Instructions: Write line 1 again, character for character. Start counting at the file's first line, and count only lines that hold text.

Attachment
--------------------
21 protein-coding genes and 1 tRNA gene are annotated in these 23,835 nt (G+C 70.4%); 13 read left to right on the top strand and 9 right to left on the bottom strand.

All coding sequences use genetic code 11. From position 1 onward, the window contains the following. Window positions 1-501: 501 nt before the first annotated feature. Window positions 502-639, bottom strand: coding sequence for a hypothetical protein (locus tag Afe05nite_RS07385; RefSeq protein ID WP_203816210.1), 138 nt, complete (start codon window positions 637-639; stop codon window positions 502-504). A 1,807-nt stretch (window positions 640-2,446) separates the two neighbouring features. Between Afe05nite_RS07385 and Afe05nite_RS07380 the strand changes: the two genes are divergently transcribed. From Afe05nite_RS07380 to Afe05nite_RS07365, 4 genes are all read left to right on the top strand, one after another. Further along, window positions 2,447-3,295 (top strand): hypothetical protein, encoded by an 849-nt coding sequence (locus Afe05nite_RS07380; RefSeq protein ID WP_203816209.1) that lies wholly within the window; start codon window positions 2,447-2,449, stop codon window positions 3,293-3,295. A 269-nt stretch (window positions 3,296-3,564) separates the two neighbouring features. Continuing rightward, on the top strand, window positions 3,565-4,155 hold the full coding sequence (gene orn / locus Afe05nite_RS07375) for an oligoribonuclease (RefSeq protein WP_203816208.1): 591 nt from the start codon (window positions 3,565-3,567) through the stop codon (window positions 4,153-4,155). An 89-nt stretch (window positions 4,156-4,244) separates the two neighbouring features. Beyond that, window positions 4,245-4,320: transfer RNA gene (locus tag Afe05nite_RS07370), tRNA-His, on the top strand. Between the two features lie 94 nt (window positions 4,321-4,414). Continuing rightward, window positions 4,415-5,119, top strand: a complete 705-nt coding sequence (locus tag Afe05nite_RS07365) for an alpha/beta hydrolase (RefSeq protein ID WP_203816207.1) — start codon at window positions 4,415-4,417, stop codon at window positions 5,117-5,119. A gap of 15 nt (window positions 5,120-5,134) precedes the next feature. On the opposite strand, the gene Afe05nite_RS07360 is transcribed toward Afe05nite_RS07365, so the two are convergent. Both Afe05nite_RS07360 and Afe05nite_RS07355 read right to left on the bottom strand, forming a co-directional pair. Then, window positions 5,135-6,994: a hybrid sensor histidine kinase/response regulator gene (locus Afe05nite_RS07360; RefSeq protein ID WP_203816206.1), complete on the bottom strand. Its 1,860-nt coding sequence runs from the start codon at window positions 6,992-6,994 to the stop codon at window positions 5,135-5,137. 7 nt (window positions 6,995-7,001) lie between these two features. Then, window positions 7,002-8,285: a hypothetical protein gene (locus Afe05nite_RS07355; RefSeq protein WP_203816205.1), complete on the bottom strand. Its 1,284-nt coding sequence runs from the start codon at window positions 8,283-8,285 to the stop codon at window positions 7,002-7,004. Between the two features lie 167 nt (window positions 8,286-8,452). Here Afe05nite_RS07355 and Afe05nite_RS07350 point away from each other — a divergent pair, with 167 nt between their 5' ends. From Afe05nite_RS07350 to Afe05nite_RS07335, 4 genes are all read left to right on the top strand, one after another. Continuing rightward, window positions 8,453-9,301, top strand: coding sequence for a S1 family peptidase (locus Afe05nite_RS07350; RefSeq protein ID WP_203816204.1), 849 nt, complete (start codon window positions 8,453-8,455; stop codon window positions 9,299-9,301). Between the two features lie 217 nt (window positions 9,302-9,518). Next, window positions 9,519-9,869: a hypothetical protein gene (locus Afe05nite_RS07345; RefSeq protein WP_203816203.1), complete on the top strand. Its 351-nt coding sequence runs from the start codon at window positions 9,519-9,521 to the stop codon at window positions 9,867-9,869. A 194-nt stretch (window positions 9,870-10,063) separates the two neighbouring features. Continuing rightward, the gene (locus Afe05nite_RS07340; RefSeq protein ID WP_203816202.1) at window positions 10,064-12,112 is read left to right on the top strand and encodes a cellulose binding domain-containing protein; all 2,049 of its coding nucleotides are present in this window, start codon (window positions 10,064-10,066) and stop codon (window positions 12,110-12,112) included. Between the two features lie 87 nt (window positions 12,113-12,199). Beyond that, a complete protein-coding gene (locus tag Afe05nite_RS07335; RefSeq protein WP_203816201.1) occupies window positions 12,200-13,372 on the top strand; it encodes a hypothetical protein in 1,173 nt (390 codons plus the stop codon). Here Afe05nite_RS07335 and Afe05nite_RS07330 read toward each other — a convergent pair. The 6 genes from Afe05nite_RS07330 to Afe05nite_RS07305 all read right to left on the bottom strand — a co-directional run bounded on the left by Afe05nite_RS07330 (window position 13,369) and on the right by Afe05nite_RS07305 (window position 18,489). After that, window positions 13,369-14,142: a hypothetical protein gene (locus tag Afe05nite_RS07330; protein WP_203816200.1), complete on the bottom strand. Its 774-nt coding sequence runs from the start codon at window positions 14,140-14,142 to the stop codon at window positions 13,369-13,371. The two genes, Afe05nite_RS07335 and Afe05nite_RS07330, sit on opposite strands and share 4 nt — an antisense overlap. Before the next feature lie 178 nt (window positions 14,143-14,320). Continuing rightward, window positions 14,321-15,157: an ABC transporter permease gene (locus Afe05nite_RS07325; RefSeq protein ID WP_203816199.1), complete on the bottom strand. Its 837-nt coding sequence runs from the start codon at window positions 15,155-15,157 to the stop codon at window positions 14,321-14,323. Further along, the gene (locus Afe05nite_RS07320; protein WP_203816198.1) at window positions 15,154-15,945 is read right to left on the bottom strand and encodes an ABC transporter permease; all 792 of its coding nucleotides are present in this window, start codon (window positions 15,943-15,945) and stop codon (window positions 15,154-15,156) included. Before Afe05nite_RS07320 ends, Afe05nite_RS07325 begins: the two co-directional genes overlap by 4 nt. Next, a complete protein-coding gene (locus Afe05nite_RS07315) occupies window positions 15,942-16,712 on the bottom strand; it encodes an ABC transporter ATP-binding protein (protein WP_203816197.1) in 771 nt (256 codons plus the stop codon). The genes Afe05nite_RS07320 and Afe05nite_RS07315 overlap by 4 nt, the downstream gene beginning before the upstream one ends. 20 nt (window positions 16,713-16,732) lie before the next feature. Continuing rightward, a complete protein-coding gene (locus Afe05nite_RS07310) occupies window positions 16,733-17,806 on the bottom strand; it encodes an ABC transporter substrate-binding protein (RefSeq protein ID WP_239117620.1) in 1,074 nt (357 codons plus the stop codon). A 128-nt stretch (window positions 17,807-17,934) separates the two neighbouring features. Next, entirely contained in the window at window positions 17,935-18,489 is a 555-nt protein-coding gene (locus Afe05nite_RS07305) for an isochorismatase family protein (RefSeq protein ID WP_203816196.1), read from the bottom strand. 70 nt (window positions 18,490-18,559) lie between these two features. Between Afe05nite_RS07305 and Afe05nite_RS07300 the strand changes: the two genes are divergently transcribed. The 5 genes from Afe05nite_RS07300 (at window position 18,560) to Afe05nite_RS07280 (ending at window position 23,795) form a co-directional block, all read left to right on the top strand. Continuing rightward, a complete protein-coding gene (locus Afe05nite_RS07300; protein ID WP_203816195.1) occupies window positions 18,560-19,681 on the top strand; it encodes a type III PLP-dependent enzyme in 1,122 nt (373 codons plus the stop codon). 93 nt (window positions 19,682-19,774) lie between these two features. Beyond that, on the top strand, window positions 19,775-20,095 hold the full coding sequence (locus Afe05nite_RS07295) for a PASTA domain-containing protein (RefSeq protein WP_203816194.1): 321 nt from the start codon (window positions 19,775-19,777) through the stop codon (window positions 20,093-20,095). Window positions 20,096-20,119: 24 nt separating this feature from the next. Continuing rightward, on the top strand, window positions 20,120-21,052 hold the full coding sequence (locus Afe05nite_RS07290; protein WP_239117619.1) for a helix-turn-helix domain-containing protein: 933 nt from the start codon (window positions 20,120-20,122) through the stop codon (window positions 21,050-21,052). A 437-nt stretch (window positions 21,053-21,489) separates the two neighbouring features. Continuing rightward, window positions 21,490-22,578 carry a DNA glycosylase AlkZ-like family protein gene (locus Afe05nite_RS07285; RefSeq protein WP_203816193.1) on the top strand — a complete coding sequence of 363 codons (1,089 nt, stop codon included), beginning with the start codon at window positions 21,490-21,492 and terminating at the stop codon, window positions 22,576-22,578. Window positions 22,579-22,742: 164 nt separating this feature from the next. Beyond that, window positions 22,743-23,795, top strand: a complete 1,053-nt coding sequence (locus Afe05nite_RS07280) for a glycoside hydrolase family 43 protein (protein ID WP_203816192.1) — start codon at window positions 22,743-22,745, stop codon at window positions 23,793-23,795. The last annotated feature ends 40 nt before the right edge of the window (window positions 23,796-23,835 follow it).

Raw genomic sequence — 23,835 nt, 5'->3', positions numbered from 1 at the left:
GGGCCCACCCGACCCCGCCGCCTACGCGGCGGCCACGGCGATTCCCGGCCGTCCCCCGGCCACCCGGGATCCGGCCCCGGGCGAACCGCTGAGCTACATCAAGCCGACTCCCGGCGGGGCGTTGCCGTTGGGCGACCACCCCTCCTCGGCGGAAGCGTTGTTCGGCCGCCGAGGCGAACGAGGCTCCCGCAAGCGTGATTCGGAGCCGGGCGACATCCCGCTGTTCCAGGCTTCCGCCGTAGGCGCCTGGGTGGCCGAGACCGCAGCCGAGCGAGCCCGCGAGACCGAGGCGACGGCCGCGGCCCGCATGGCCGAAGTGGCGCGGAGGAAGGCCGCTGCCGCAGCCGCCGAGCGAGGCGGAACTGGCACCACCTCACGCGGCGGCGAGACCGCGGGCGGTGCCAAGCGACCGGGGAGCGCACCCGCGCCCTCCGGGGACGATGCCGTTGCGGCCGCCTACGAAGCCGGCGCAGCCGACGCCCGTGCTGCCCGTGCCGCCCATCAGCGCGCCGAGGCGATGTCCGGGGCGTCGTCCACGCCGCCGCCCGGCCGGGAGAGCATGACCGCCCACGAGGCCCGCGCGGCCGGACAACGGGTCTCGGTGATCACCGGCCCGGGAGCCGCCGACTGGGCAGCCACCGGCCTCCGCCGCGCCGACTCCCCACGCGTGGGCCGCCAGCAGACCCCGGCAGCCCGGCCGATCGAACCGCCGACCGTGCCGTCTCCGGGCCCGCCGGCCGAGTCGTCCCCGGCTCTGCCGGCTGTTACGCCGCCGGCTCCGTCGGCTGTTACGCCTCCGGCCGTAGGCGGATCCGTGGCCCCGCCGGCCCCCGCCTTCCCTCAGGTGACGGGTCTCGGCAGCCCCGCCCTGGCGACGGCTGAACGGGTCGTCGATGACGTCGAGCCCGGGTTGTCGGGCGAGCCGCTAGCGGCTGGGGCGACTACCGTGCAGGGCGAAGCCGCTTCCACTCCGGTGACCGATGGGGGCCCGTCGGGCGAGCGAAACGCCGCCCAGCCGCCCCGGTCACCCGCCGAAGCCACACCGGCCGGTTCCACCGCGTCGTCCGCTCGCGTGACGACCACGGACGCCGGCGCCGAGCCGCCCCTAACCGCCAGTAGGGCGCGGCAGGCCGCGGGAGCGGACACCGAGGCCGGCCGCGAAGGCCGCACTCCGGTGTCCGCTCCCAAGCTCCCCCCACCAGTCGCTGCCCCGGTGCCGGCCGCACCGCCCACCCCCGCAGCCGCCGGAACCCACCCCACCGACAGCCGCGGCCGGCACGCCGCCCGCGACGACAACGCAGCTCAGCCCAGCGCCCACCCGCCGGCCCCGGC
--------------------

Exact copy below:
21 protein-coding genes and 1 tRNA gene are annotated in these 23,835 nt (G+C 70.4%); 13 read left to right on the top strand and 9 right to left on the bottom strand.